while being timed, and the resulting time per compile or match is output in  
 milliseconds. Do not set -t with -s, because you will then get the size output  
 20000 times and the timing will be distorted. If you want to change the number  
 of repetitions used for timing, edit the definition of LOOPREPEAT at the top of  
 pcretest.c  
4    
5  Philip Hazel <ph10@cam.ac.uk>  NAME
6  January 2000         pcretest - a program for testing Perl-compatible regular expressions.
7    
8    SYNOPSIS
9    
10           pcretest [-C] [-d] [-i] [-m] [-o osize] [-p] [-t] [source]
11                [destination]
12    
13           pcretest  was written as a test program for the PCRE regular expression
14           library itself, but it can also be used for experimenting with  regular
15           expressions.  This document describes the features of the test program;
16           for details of the regular expressions themselves, see the  pcrepattern
17           documentation. For details of the PCRE library function calls and their
18           options, see the pcreapi documentation.
19    
20    
21    OPTIONS
22    
23           -C        Output the version number of the PCRE library, and all avail-
24                     able   information  about  the  optional  features  that  are
25                     included, and then exit.
26    
27           -d        Behave as if each regex had  the  /D  (debug)  modifier;  the
28                     internal form is output after compilation.
29    
30           -i        Behave  as  if  each  regex  had the /I modifier; information
31                     about the compiled pattern is given after compilation.
32    
33           -m        Output the size of each compiled pattern after  it  has  been
34                     compiled.  This  is  equivalent  to adding /M to each regular
35                     expression.  For  compatibility  with  earlier  versions   of
36                     pcretest, -s is a synonym for -m.
37    
38           -o osize  Set  the number of elements in the output vector that is used
39                     when calling pcre_exec() to be osize. The  default  value  is
40                     45, which is enough for 14 capturing subexpressions. The vec-
41                     tor size can be changed  for  individual  matching  calls  by
42                     including \O in the data line (see below).
43    
44           -p        Behave  as  if  each regex has /P modifier; the POSIX wrapper
45                     API is used to call PCRE. None of the other options  has  any
46                     effect when -p is set.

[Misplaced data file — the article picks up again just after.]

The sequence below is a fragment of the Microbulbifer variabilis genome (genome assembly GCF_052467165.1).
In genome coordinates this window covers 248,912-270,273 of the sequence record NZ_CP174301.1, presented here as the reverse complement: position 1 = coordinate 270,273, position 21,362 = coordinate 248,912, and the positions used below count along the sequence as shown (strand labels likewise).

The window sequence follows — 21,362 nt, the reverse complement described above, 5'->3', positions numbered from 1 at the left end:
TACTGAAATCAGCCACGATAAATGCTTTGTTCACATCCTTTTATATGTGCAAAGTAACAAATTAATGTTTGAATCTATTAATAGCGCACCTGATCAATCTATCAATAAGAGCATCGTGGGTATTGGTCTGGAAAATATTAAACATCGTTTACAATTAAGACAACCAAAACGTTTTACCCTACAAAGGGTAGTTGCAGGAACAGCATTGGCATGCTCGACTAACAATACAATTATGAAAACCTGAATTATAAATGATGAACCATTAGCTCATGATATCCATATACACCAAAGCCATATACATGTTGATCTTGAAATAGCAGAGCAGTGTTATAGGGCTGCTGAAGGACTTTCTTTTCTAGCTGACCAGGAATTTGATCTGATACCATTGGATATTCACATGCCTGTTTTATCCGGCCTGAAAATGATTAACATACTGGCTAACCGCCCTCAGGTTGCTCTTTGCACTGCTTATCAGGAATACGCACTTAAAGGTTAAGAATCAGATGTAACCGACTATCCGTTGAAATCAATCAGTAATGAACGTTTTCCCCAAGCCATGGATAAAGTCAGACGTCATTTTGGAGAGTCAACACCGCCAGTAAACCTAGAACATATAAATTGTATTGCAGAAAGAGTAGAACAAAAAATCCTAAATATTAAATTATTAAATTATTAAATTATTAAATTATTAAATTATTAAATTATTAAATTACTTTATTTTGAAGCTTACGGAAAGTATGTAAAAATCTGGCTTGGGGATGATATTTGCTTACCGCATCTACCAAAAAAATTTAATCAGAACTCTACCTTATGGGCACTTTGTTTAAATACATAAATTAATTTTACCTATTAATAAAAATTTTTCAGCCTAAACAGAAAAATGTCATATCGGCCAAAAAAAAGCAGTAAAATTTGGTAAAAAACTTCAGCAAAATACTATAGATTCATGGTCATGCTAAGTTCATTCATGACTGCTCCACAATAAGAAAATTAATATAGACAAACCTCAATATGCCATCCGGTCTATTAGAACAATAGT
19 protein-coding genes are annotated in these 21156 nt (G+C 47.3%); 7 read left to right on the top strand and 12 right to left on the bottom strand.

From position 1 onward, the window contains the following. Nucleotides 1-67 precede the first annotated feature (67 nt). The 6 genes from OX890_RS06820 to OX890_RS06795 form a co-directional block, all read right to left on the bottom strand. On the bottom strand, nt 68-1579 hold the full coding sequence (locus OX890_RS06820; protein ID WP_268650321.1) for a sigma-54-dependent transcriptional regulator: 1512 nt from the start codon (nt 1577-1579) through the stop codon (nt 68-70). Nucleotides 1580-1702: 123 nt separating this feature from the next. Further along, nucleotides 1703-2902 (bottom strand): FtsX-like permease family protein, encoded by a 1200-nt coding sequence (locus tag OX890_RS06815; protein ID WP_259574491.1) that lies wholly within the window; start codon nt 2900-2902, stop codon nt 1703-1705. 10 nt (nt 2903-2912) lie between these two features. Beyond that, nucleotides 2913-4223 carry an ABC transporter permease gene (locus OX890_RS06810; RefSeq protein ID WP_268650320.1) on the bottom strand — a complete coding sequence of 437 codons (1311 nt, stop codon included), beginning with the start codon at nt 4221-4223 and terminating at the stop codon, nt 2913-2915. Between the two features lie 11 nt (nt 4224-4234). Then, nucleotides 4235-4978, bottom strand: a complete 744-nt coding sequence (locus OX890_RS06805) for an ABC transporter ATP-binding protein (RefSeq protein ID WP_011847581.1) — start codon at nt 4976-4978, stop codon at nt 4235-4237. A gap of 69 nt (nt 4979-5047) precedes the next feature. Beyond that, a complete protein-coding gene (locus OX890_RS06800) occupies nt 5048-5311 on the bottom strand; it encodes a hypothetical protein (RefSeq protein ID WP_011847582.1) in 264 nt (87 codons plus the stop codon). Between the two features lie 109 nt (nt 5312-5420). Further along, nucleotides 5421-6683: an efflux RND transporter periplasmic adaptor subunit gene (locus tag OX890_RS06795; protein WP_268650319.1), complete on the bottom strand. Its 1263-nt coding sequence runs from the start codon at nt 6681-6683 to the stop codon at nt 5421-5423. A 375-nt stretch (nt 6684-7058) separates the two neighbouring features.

47    
48           -t        Run  each  compile, study, and match many times with a timer,
49                     and output resulting time per compile or match (in  millisec-
50                     onds).  Do  not set -m with -t, because you will then get the
51                     size output a zillion times, and  the  timing  will  be  dis-
52                     torted.
53    
54    
55    DESCRIPTION
56    
57           If  pcretest  is  given two filename arguments, it reads from the first
58           and writes to the second. If it is given only one filename argument, it
59           reads  from  that  file  and writes to stdout. Otherwise, it reads from
60           stdin and writes to stdout, and prompts for each line of  input,  using
61           "re>" to prompt for regular expressions, and "data>" to prompt for data
62           lines.
63    
64           The program handles any number of sets of input on a single input file.
65           Each  set starts with a regular expression, and continues with any num-
66           ber of data lines to be matched against the pattern.
67    
68           Each data line is matched separately and independently. If you want  to
69           do  multiple-line  matches, you have to use the \n escape sequence in a
70           single line of input to encode  the  newline  characters.  The  maximum
71           length of data line is 30,000 characters.
72    
73           An  empty  line signals the end of the data lines, at which point a new
74           regular expression is read. The regular expressions are given  enclosed
75           in any non-alphanumeric delimiters other than backslash, for example
76    
77             /(a|bc)x+yz/
78    
79           White  space before the initial delimiter is ignored. A regular expres-
80           sion may be continued over several input lines, in which case the  new-
81           line  characters  are included within it. It is possible to include the
82           delimiter within the pattern by escaping it, for example
83    
84             /abc\/def/
85    
86           If you do so, the escape and the delimiter form part  of  the  pattern,
87           but  since delimiters are always non-alphanumeric, this does not affect
88           its interpretation.  If the terminating delimiter is  immediately  fol-